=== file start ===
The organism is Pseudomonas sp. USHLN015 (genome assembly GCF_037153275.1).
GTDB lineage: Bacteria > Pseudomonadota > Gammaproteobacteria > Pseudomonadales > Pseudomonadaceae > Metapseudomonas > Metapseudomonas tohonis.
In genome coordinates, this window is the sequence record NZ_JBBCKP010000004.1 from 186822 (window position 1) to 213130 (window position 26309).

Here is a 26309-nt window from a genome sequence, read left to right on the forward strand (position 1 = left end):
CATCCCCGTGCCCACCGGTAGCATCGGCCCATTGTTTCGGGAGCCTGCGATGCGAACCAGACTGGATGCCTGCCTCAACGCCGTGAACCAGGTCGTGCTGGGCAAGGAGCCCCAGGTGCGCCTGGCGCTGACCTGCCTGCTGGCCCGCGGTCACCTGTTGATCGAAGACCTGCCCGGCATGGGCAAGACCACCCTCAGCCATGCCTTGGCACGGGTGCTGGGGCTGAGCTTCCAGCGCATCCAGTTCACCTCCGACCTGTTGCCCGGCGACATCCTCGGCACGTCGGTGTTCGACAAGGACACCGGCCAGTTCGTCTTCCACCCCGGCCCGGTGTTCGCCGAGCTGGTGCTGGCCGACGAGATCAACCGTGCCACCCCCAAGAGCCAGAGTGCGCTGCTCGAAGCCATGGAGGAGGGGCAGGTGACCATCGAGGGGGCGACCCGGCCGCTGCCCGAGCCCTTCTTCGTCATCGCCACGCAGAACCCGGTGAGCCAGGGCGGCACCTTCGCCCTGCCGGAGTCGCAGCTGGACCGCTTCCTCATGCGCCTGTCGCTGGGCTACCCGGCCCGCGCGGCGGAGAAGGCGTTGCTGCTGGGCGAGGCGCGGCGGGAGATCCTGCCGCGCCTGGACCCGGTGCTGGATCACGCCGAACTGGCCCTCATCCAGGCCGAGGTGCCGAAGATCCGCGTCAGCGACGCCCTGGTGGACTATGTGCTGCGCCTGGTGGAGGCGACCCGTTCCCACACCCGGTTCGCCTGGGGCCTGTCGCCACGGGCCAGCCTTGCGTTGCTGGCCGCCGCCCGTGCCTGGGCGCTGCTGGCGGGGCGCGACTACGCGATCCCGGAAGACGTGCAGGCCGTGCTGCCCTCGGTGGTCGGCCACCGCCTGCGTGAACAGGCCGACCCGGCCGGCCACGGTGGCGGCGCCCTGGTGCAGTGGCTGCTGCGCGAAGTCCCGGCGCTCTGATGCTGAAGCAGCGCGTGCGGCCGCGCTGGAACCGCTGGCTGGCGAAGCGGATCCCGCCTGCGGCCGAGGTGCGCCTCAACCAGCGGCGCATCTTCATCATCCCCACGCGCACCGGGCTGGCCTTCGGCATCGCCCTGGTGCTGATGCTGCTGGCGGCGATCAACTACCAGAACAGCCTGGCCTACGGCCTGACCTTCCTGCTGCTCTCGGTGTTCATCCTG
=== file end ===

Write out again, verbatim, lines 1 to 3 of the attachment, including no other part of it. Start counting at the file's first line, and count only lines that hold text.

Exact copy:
The organism is Pseudomonas sp. USHLN015 (genome assembly GCF_037153275.1).
GTDB lineage: Bacteria > Pseudomonadota > Gammaproteobacteria > Pseudomonadales > Pseudomonadaceae > Metapseudomonas > Metapseudomonas tohonis.
In genome coordinates, this window is the sequence record NZ_JBBCKP010000004.1 from 186822 (window position 1) to 213130 (window position 26309).